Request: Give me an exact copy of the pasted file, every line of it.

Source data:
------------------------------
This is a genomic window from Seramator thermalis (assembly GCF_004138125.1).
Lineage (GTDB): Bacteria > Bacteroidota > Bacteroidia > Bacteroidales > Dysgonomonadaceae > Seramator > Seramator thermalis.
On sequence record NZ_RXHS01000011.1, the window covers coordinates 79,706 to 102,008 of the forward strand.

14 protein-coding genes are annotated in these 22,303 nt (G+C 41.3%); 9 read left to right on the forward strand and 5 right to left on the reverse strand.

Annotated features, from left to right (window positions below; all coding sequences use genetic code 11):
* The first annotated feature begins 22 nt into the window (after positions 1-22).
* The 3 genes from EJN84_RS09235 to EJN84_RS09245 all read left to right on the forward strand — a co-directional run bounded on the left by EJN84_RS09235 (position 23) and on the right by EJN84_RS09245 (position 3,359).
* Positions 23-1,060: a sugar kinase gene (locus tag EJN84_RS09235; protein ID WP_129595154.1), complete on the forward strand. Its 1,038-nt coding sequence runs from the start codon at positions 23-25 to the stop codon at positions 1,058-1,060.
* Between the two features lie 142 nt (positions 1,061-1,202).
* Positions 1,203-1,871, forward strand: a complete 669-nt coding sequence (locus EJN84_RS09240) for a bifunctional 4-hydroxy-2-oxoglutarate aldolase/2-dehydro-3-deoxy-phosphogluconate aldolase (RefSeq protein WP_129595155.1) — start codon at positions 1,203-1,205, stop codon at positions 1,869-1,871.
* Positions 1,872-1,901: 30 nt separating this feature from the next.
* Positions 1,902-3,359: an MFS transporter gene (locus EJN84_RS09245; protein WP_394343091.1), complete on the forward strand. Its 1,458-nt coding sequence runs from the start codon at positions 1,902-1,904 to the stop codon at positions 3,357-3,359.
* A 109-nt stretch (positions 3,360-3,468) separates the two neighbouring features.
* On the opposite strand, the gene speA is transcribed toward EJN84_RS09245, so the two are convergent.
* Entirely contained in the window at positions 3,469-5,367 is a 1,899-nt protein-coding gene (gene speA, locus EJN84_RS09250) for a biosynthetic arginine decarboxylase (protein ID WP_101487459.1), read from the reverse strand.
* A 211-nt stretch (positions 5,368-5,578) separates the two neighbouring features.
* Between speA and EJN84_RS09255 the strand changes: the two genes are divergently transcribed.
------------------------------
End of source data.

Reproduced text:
This is a genomic window from Seramator thermalis (assembly GCF_004138125.1).
Lineage (GTDB): Bacteria > Bacteroidota > Bacteroidia > Bacteroidales > Dysgonomonadaceae > Seramator > Seramator thermalis.
On sequence record NZ_RXHS01000011.1, the window covers coordinates 79,706 to 102,008 of the forward strand.

14 protein-coding genes are annotated in these 22,303 nt (G+C 41.3%); 9 read left to right on the forward strand and 5 right to left on the reverse strand.

Annotated features, from left to right (window positions below; all coding sequences use genetic code 11):
* The first annotated feature begins 22 nt into the window (after positions 1-22).
* The 3 genes from EJN84_RS09235 to EJN84_RS09245 all read left to right on the forward strand — a co-directional run bounded on the left by EJN84_RS09235 (position 23) and on the right by EJN84_RS09245 (position 3,359).
* Positions 23-1,060: a sugar kinase gene (locus tag EJN84_RS09235; protein ID WP_129595154.1), complete on the forward strand. Its 1,038-nt coding sequence runs from the start codon at positions 23-25 to the stop codon at positions 1,058-1,060.
* Between the two features lie 142 nt (positions 1,061-1,202).
* Positions 1,203-1,871, forward strand: a complete 669-nt coding sequence (locus EJN84_RS09240) for a bifunctional 4-hydroxy-2-oxoglutarate aldolase/2-dehydro-3-deoxy-phosphogluconate aldolase (RefSeq protein WP_129595155.1) — start codon at positions 1,203-1,205, stop codon at positions 1,869-1,871.
* Positions 1,872-1,901: 30 nt separating this feature from the next.
* Positions 1,902-3,359: an MFS transporter gene (locus EJN84_RS09245; protein WP_394343091.1), complete on the forward strand. Its 1,458-nt coding sequence runs from the start codon at positions 1,902-1,904 to the stop codon at positions 3,357-3,359.
* A 109-nt stretch (positions 3,360-3,468) separates the two neighbouring features.
* On the opposite strand, the gene speA is transcribed toward EJN84_RS09245, so the two are convergent.
* Entirely contained in the window at positions 3,469-5,367 is a 1,899-nt protein-coding gene (gene speA, locus EJN84_RS09250) for a biosynthetic arginine decarboxylase (protein ID WP_101487459.1), read from the reverse strand.
* A 211-nt stretch (positions 5,368-5,578) separates the two neighbouring features.
* Between speA and EJN84_RS09255 the strand changes: the two genes are divergently transcribed.